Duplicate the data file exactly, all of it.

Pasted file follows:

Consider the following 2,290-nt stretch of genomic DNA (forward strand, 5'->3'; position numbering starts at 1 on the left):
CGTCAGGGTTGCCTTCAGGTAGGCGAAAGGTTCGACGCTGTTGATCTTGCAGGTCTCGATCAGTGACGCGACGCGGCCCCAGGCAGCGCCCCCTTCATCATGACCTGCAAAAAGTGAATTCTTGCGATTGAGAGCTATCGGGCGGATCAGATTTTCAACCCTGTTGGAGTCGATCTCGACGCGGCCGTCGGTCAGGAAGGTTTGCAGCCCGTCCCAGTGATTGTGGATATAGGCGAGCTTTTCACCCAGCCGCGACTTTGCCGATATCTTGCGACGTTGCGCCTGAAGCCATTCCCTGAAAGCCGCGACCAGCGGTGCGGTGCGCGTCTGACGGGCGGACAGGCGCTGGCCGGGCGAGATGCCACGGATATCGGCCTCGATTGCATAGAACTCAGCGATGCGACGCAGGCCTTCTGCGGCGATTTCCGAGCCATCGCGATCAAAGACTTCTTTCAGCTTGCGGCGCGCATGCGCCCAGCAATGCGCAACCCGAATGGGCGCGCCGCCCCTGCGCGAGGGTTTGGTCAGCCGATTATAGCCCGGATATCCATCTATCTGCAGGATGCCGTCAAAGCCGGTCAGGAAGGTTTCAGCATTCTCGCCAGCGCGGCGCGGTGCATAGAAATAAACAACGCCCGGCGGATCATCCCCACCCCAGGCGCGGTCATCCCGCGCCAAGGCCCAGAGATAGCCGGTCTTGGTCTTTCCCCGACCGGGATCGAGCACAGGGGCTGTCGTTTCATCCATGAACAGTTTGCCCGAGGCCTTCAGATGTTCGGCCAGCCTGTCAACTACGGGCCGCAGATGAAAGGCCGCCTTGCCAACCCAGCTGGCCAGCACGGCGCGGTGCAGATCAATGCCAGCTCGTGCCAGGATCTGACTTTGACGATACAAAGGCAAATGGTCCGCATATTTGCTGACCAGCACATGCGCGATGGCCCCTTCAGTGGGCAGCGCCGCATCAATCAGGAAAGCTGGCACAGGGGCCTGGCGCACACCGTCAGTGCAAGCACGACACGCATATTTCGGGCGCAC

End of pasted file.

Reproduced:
Consider the following 2,290-nt stretch of genomic DNA (forward strand, 5'->3'; position numbering starts at 1 on the left):
CGTCAGGGTTGCCTTCAGGTAGGCGAAAGGTTCGACGCTGTTGATCTTGCAGGTCTCGATCAGTGACGCGACGCGGCCCCAGGCAGCGCCCCCTTCATCATGACCTGCAAAAAGTGAATTCTTGCGATTGAGAGCTATCGGGCGGATCAGATTTTCAACCCTGTTGGAGTCGATCTCGACGCGGCCGTCGGTCAGGAAGGTTTGCAGCCCGTCCCAGTGATTGTGGATATAGGCGAGCTTTTCACCCAGCCGCGACTTTGCCGATATCTTGCGACGTTGCGCCTGAAGCCATTCCCTGAAAGCCGCGACCAGCGGTGCGGTGCGCGTCTGACGGGCGGACAGGCGCTGGCCGGGCGAGATGCCACGGATATCGGCCTCGATTGCATAGAACTCAGCGATGCGACGCAGGCCTTCTGCGGCGATTTCCGAGCCATCGCGATCAAAGACTTCTTTCAGCTTGCGGCGCGCATGCGCCCAGCAATGCGCAACCCGAATGGGCGCGCCGCCCCTGCGCGAGGGTTTGGTCAGCCGATTATAGCCCGGATATCCATCTATCTGCAGGATGCCGTCAAAGCCGGTCAGGAAGGTTTCAGCATTCTCGCCAGCGCGGCGCGGTGCATAGAAATAAACAACGCCCGGCGGATCATCCCCACCCCAGGCGCGGTCATCCCGCGCCAAGGCCCAGAGATAGCCGGTCTTGGTCTTTCCCCGACCGGGATCGAGCACAGGGGCTGTCGTTTCATCCATGAACAGTTTGCCCGAGGCCTTCAGATGTTCGGCCAGCCTGTCAACTACGGGCCGCAGATGAAAGGCCGCCTTGCCAACCCAGCTGGCCAGCACGGCGCGGTGCAGATCAATGCCAGCTCGTGCCAGGATCTGACTTTGACGATACAAAGGCAAATGGTCCGCATATTTGCTGACCAGCACATGCGCGATGGCCCCTTCAGTGGGCAGCGCCGCATCAATCAGGAAAGCTGGCACAGGGGCCTGGCGCACACCGTCAGTGCAAGCACGACACGCATATTTCGGGCGCAC